Some products are better built than ever before. Cars used to be ready for the junkyard at around 100,000 miles, but you can expect a typical new car to last over 200,000 miles, or roughly 15 years of average driving, without major problems if it’s well maintained, according to J.D. Power. The average price Americans paid for new cars exceeded $47,000 last year, according to Kelley Blue Book, so hanging onto your cars longer can be a smart financial decision.

Other products may not last as long as their predecessors, which means we have to budget for more frequent replacements. Your grandma’s clothes washer or refrigerator may have chugged along for 30 or 40 years, but most major appliances these days have an expected life span of around 10 years, according to Consumer Reports.

That said, today’s products may offer energy savings, convenience and technology the older versions lacked. A new refrigerator is typically twice as large as the workhorses from the 1970s and runs on a fraction of the electricity, Hope says. Many have ice and water dispensers. Some have smartphone apps, interior cameras and internet connectivity so you can check the contents of your fridge while you’re standing in the supermarket.

“Yes, things have become a little bit more disposable, but they actually have become far better in a lot of ways,” Hope says.

____________________________

This column was provided to The Associated Press by the personal finance website NerdWallet. Liz Weston is a columnist at NerdWallet, a certified financial planner and the author of “Your Credit Score.” Email: lweston@nerdwallet.com. Twitter: @lizweston.

RELATED LINK:

NerdWallet: How to save money: 22 proven ways https://bit.ly/nerdwallet-how-to-save-money-22-proven-ways

Copyright © The Associated Press. All rights reserved. This material may not be published, broadcast, rewritten or redistributed.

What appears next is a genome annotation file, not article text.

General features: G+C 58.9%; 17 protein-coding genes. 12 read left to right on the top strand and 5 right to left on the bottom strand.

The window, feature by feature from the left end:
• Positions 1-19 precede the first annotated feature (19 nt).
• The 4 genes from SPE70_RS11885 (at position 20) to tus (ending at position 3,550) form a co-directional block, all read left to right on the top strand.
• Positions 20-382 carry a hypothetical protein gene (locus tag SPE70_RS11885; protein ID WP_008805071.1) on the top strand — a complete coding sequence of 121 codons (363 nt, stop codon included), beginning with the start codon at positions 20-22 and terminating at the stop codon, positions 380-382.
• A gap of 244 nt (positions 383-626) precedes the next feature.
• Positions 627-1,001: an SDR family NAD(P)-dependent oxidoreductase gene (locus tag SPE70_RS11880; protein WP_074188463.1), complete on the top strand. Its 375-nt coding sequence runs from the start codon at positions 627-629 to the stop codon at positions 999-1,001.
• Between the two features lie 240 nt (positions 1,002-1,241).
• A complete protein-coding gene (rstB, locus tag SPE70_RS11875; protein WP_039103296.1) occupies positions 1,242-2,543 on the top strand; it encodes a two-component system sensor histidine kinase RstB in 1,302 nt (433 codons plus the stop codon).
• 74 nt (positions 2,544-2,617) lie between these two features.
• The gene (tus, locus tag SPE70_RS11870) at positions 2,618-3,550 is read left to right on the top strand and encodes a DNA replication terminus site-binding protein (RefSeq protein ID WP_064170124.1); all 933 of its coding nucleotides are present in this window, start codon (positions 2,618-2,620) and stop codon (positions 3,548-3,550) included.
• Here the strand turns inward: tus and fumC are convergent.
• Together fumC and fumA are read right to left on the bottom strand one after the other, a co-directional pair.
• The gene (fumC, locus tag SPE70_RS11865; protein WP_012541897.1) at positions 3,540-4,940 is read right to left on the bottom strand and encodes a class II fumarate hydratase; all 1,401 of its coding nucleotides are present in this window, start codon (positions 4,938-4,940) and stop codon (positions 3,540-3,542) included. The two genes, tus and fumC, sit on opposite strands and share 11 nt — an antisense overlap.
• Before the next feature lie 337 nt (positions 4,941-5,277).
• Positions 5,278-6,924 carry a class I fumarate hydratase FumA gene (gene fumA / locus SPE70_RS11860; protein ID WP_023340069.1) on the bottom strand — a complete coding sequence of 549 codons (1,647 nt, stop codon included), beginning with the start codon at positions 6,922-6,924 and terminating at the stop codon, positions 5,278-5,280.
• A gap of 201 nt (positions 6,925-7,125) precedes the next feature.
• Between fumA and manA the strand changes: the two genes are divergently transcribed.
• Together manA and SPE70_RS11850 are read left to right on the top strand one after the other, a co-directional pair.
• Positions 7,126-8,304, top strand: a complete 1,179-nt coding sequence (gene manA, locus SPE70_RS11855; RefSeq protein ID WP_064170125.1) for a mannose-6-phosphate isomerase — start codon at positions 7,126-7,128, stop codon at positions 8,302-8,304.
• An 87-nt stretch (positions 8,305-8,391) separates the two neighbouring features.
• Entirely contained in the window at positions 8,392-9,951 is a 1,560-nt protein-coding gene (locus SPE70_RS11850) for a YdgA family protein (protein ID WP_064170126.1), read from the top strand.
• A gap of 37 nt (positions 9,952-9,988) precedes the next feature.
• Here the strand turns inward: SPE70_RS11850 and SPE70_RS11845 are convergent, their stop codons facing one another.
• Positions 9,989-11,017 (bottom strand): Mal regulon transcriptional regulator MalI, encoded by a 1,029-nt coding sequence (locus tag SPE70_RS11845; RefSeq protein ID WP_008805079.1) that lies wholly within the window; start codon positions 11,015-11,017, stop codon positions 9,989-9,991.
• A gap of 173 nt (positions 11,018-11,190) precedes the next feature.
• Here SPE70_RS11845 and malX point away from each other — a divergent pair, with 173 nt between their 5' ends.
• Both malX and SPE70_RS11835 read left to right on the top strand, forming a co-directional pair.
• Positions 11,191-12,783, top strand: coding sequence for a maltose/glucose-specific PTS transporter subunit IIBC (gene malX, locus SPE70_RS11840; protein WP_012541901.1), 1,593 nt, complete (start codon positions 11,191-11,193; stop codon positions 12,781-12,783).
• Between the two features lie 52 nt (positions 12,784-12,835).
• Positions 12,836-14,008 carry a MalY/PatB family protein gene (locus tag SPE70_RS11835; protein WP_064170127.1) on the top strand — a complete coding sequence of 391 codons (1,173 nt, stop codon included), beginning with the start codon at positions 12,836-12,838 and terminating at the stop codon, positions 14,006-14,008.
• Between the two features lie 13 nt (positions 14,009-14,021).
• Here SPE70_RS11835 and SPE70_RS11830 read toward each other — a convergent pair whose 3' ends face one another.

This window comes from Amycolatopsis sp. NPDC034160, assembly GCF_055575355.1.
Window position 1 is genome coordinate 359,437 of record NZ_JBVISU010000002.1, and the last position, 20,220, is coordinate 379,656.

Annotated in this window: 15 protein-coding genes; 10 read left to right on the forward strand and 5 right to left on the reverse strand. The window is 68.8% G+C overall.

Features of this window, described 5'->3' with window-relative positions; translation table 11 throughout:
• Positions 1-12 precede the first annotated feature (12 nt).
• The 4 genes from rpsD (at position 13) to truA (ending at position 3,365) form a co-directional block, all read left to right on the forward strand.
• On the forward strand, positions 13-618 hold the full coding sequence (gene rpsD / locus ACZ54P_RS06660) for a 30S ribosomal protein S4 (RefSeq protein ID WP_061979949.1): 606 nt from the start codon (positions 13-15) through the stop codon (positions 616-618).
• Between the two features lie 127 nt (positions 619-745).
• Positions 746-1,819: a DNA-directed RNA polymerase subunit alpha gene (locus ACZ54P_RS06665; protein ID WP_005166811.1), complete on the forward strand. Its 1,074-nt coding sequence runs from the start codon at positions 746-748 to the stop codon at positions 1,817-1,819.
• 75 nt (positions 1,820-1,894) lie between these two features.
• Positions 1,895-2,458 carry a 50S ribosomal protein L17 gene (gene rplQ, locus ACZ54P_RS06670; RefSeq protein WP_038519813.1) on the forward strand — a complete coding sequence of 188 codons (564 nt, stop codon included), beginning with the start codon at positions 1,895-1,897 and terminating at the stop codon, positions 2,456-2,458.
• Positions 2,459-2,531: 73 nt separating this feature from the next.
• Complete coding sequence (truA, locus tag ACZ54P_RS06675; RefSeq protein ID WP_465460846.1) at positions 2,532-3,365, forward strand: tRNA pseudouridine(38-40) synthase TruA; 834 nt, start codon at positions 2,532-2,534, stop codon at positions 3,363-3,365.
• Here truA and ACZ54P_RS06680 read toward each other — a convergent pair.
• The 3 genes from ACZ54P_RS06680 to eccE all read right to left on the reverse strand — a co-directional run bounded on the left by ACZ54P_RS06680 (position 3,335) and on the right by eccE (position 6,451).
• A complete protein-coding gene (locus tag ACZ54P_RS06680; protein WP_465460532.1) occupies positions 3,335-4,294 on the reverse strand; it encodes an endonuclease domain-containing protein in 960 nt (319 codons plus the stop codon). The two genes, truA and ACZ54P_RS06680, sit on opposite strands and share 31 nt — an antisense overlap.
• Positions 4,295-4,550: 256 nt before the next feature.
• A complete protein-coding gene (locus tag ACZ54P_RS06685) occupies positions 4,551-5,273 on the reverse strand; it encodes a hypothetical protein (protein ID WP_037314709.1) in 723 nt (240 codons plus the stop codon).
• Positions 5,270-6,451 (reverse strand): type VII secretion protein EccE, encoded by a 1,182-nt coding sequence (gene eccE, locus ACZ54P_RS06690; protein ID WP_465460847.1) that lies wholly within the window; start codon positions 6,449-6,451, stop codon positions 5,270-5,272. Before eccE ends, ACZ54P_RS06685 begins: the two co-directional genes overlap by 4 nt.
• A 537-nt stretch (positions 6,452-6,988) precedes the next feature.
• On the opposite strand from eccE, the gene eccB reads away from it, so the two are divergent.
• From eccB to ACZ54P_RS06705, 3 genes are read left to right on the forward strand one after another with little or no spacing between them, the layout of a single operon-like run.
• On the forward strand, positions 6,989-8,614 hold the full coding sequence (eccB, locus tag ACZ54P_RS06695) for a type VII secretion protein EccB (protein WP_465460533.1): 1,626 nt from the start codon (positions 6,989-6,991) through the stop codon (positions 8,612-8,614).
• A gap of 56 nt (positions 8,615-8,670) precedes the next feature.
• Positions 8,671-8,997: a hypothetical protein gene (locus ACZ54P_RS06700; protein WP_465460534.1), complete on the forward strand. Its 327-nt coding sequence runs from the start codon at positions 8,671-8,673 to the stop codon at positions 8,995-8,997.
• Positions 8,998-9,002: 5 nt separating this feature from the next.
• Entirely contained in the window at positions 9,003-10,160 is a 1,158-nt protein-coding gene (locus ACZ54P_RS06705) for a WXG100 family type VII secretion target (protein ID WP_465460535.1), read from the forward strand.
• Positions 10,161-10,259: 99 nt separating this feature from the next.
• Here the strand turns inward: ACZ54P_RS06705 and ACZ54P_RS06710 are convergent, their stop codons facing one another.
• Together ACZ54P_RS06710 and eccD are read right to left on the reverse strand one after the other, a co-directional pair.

AP

Photo: A delegate wears a hat with pins during the Republican National Convention Monday, July 15, ...

Christine Fernando, Steve People and Jill Colvin, The Associated Press

Rep. Walsh speaks for Washington as cheering GOP delegates nominate Trump for president

Cheering GOP delegates formally nominated Donald Trump for president at Monday's Republican National Convention kickoff.

3 days ago

Photo: Sen. J.D. Vance, R-Ohio, right, points toward Republican presidential candidate former Presi...

Jill Colvin, Julie Carr Smyth, Steve Peoples and Zeke Miller, The Associated Press

Trump picks Sen. JD Vance of Ohio, a once-fierce critic turned loyal ally, as his GOP running mate

Donald Trump named Sen. JD Vance of Ohio as his running mate, choosing a onetime critic who became a loyal ally.

3 days ago

trump assassination...

Ayanna Alexander, The Associated Press

What to know about Trump assassination attempt and the investigation into the shooting

Authorities want to know how a shooter was able to get on top of a roof so close to where former President Donald Trump was speaking and open fire.

3 days ago

Photo: Republican presidential candidate former President Donald Trump is surrounded by U.S. Secret...

Julie Carr Smyth, Jill Colvin, Colleen Long, Michael Balsamo, Eric Tucker and Michelle L. Price, The Associated Press

Trump heads to convention as authorities investigate motive, security in assassination attempt

Trump called for unity and resilience after an attempt on his life added fresh uncertainty to an already tumultuous presidential campaign.

4 days ago

Photo: President Joe Biden speaks from the Roosevelt Room of the White House in Washington, Sunday,...

Will Weissert and Zeke Miller, The Associated Press

In primetime address, Biden says country must not go down road of political violence

President Joe Biden says “we can’t, we must not go down” the road of political violence in America after the attempted Trump assassination.

4 days ago

Photo: President Joe Biden speaks at a news conference following the NATO Summit in Washington, Thu...

Zeke Miller, Seung Min Kim, Lisa Mascaro and Colleen Long, The Associated Press

Biden says during news conference he’s going to ‘complete the job’ despite calls to bow out

Biden used his highly anticipated news conference to deliver a defense of his policies and batted away questions about his ability to serve.

7 days ago

Liz Weston: How to buy stuff that lasts